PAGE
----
I see cogs turning in their brains as they adjust to my objections. And then they just get on with fixing the system where it is.

After a certain amount of competitive hooha ("I'm right", "No you're not, I am" and so on) the water pump stops going clic, clac when I turn a tap on and normality seems to have been restored.

Once again I have a steady flow of crystal clear, unfiltered water that flows silently into the house from, ultimately I think, but no-one is sure - Fontaine de Vaucluse, one of the largest Karst springs in the world.

It still amazes me that I have this natural resource flowing underground year after year and flowing into the house. I have friends in Isle sur la Sorgue who've put glass portholes or large sections of reinforced glass in their flagstone floors, through which they see the clear water flowing, illuminated as it runs by. The water below my house is far deeper, filtered by the limestone before the water pump draws it up, ready to drink.

At the end of the day - Pierre absolutely only had half an hour to spare but it has turned into the entire afternoon - the men are exhausted and ready for a glass of cold rosé wine. Both are soaked but their clothes are drying rapidly in the heat. Both are covered in dust.

Problems with water occur 2 or 3 times a year in the house and take priority over most other household problems. Ants eating the wooden beams or rain occasionally falling in through the roof doesn't compare to the possibility of losing the water supply.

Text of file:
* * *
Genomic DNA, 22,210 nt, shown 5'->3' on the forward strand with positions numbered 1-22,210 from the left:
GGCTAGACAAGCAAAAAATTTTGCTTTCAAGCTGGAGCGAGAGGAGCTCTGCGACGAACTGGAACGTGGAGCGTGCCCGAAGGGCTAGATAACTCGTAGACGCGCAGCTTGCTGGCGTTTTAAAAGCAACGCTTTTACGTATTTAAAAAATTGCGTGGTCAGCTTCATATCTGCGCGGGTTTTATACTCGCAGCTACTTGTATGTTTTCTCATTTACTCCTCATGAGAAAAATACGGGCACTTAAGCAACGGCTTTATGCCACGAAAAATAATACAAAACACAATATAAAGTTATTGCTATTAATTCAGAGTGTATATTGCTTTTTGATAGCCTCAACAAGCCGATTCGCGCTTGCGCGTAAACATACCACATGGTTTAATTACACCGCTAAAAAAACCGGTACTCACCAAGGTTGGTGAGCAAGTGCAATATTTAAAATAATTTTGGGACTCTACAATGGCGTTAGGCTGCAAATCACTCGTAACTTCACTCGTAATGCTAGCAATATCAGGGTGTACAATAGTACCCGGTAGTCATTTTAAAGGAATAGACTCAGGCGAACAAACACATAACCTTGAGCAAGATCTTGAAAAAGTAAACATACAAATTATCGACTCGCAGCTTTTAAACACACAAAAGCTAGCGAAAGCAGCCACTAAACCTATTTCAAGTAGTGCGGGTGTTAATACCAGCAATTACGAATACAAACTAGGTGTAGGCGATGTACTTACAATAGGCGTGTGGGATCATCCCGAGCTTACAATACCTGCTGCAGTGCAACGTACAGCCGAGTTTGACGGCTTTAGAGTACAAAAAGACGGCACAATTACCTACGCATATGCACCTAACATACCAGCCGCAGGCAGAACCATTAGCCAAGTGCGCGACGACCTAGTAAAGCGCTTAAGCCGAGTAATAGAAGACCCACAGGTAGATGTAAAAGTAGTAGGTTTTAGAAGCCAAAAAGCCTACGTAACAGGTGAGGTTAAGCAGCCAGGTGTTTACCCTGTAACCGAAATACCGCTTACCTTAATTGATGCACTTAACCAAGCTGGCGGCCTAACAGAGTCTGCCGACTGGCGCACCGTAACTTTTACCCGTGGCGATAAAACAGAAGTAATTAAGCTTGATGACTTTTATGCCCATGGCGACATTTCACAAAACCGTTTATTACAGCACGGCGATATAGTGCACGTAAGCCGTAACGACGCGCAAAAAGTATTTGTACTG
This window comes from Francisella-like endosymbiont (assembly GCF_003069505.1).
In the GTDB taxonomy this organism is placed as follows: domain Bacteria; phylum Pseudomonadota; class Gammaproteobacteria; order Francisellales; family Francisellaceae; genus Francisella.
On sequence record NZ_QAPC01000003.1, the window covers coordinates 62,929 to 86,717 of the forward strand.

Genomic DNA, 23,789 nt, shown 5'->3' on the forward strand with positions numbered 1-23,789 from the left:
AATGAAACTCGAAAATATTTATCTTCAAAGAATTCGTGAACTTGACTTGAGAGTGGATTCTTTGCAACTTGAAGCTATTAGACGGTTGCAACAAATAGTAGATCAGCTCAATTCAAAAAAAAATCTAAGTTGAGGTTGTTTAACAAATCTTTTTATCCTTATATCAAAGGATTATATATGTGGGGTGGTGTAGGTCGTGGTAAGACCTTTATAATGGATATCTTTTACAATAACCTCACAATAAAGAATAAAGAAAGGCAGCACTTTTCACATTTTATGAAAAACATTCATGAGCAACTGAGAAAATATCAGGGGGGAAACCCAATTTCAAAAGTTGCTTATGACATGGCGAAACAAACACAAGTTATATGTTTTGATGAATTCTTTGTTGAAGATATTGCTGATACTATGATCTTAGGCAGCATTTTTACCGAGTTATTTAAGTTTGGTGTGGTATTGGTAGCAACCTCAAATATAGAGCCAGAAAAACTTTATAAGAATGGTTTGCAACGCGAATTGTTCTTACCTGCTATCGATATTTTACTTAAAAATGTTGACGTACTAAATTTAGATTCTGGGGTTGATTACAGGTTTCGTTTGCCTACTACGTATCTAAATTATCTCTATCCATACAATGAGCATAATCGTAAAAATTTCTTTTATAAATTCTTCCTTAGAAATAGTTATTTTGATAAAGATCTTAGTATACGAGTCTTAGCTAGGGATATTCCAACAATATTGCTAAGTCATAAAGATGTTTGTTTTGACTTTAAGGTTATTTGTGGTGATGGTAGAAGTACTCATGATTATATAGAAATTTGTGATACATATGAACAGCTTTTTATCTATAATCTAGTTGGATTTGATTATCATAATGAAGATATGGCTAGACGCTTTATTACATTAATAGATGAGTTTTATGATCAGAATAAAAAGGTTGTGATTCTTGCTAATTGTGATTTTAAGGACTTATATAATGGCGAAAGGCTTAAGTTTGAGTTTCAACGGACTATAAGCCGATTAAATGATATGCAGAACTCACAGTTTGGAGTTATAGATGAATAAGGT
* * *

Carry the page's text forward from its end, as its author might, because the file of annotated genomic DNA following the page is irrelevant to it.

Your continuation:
Pierre reluctantly says that I owe him 60 euros (when my partner isn't around he simply asks for a hug) and I say I'll call round to his house with the cash over the weekend. Once the guys have gone, I stand outside under the pine trees, thinking, as I often do, what a delight it is to live here. A blue jay swoops down and takes a bath in a bowl of water that I fill every day. When he leaves, I hear a red squirrel making his way through the dry forest canopy to the same water source. He descends, headfirst, from a tall pine and takes a long drink, his tough claws gripping the edge of the bowl and his bushy red tail extended behind him. Later, the turtle doves will come and drink too.

It's a relief to have the water supply secured again. I know problems will still crop up from time to time. That goes with this particular Provençal pine and limestone territory. But I don't mind. It's just a small problem in a paradise setting.

You know, you really should read my book this year: